Coming back to the rectory I saw a bunch of cars parked in our gym lot and I got to thinking about how much was going on at the parish just this weekend. (Yours is no different.) So I thought it out:

There were of course Masses. There was the Saturday AM daily, and four weekend Masses (plus one other Fr. P went away to do.) Here people came to be united more closely to God and to become better people. There were confessions in which people try to become better spouses, parents, children, employees, employers, etc. There was a funeral Mass that gave people a place to come and mourn and commend their loved one to God. There were a couple of baptisms that brought families together to celebrate the spiritual birth of their children. There were social gathering: the Men’s Breakfast and a Recently Married Couples Cheese and Wine Party. There were educational opportunities such as the Emmaus Roundtable and the Chesterton Society and the Parish School of Religion. There was a hand bell concert that attracted choirs and person from around north east Ohio. There were also a number of sporting events of various kinds and ages.

Then there were those who were assisted in need. A few people came in for counseling for various reasons from spiritual direction to marriage prep. Communion left this place and went to people unable to get to Mass. The community used the property for everything from AA meetings to a place to come and walk or let the kids play.

Then there are the things one rarely thinks about – being exposed to art every weekend be it music or statues or paintings, how much information is disseminated through preaching, teaching, announcements, bulletins, CDs, and other periodicals. Money is collected to assist those in need both locally and in the world at large. Persons are employed; others are given opportunities to volunteer. Just the fact that the community comes together in a constructive way is so very important. And I know I am leaving a lot of things out.

The best part is most of this is free. It is funded by the goodwill of people who can afford it.

HERE IS THE IMPORTANT THING: St. Sebastian Parish, as much as I would like to think otherwise, is not unique. This happens at other parishes or churches (synagogues) also. And St. Sebastian is just one parish in city full of parishes and churches. This city is just one of many in the state. Our state is just one of fifty in this country. Our country is just one among many in the world. How much color these houses of worship bring to our lives. Can you imagine how impoverished we would be without these centers of faith, of art, of sports and health, of gatherings, of assistance spiritual and otherwise, of information, of education, and of just having yet another place to be community?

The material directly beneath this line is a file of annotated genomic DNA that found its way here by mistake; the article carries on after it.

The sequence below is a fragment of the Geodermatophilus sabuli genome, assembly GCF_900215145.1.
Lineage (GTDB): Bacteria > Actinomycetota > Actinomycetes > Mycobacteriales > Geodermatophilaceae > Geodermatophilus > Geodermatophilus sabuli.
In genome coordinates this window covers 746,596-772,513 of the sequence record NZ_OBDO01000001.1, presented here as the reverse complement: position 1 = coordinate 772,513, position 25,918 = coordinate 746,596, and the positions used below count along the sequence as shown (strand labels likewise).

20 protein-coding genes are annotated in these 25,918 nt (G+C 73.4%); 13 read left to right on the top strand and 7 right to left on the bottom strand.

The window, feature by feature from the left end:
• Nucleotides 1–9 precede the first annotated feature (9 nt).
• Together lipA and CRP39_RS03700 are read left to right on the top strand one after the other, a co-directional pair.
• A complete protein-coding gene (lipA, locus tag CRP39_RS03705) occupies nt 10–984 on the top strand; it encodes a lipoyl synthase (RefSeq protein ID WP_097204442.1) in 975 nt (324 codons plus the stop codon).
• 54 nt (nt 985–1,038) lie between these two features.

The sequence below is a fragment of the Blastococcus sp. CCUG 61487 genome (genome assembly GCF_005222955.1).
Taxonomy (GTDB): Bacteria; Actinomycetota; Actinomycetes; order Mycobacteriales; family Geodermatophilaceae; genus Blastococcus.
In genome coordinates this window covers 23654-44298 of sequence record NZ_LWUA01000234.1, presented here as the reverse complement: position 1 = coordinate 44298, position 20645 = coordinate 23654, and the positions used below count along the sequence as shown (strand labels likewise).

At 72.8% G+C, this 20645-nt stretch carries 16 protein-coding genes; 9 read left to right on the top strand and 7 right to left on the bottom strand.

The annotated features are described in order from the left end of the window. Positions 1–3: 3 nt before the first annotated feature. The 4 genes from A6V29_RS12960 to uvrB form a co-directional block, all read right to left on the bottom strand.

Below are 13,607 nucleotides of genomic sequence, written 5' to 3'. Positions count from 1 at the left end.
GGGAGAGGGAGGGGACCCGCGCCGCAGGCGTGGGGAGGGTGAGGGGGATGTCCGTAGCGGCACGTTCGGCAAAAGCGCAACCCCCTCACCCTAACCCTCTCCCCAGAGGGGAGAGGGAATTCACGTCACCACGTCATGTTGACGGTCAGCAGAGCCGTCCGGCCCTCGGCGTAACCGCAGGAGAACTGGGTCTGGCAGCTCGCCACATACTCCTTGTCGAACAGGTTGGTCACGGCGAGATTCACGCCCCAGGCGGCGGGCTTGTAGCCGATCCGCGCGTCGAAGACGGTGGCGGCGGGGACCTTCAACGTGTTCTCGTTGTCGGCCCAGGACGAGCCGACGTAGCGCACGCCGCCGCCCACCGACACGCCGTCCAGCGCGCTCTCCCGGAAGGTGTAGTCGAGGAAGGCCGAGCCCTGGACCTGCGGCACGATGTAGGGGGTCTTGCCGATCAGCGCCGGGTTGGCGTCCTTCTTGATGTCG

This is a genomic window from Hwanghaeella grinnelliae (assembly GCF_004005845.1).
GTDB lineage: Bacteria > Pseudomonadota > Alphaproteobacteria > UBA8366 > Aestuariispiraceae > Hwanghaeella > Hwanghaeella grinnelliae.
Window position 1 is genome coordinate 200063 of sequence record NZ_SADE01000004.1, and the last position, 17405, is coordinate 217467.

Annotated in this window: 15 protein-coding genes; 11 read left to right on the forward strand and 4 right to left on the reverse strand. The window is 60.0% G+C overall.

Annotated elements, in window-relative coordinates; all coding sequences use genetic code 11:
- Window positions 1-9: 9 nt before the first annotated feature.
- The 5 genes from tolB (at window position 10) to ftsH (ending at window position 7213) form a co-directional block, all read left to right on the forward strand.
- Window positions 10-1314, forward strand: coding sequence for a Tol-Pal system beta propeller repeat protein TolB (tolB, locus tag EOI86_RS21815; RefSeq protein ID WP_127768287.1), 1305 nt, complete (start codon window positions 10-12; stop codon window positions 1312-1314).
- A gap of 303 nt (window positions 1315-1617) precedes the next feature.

I hope we appreciate them enough.

Friday, April 13, 2012


I did not think that they would be done in time but the last of the organ was moved out of the church today in time for 4:00 confessions (without much time to spare.)  In the picture below you can see that there is no longer anything behind the screen in the choir loft - just space.  Here is one of the larger pipes being handed down from the balcony.

As it turned out they would only have to saw one pipe in half.  The rest squeezed out (but just barely.)  They supposed that they were installed before the screens were put up.  Below is what the church looked like yesterday with pipes laying around getting ready to be hauled away.

For those of you wondering what yesterday's tune was here is the answer:
bee hole (d), bee hole (d)
Behold, behold!

The wood of the cross
The wood of the Cross

On witch is hung "our salvation"
On which is hung our salvation

"O" come, lettuce, a door.
O come let us adore.

Some semblance of sanity and order should return to Adam's Ale next week.

For my friends involved in INSANITY, this sign was spotted at the seminary.

Thursday, April 12, 2012


We are nearing the end of the organ removal which is good because the weekend is quickly approaching and we will need the pews!  Almost all of the pipes have been removed and now they are removing other pieces parts.

Below you can see the boxes of pipes are carefully catalogued for transport.

Here you can see the pipes laid out across the pews.  A hymnal is on top of the pew so you can have an idea of the size of these pipes.
Here another chamber is almost completely empty.  Every hole had a pipe in it.  There is a five dollar bill placed there so you can get an idea of size.
These monsters come out today.  You can see the top of the door at the bottom of the picture.  That should give you an idea of how tall these bad boys are.  Another shot below shows Sebastian looking up.  Today they told me they may have to saw these in half in order to be able to get them out!  They can be restored when they are repaired and returned.

And for those who are tired of organs . . . NAME THIS TUNE:  (Answer tomorrow)